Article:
This declaration institutes groundwater use reduction measures and restrictions, such as a voluntary or required 30% reduction in groundwater usage for wells depending on the type of permit issued; tighter restrictions on watering outdoor vegetation; discouraging the pumping of groundwater into livestock tanks; and more.
The drought stage for the district is defined as the highest level of drought intensity over at least 25% of the land area over at least two weeks, the press release said. The declaration of being in "severe drought" corresponds to the U.S. Drought Monitor intensity levels, which go from D-0, meaning abnormally dry, to D-4, or exceptional drought. The current designation falls into D-3, or extreme drought, which the press release said the district passed the threshold for in late June. Officials previously upgraded the area to D-2 on June 17.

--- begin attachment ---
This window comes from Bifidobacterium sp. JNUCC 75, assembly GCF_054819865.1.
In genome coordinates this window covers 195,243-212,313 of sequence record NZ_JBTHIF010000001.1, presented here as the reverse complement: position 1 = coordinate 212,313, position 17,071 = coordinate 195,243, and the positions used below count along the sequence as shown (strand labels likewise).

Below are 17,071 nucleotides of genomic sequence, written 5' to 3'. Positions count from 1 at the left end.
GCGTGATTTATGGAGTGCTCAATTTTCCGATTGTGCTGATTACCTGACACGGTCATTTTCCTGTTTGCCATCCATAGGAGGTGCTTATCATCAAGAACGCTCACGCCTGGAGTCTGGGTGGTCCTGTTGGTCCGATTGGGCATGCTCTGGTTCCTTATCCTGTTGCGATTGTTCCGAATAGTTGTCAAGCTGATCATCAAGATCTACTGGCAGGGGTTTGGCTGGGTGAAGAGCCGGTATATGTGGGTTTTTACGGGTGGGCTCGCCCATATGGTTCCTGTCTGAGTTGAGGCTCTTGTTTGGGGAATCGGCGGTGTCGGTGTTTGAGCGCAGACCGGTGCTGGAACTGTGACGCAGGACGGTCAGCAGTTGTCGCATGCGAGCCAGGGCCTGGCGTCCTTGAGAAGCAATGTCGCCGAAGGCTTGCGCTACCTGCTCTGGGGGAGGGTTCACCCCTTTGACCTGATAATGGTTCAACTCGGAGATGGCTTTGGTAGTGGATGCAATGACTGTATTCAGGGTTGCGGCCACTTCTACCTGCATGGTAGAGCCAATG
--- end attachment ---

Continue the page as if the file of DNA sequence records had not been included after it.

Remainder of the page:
The decision by the board to change the drought status may consider other factors that influence aquifer conditions and outlook, according to the press release.
More information on these restrictions can be found on the district's website along with guidelines for residents with groundwater wells. Additionally, a boundary map of the conservation district is available here.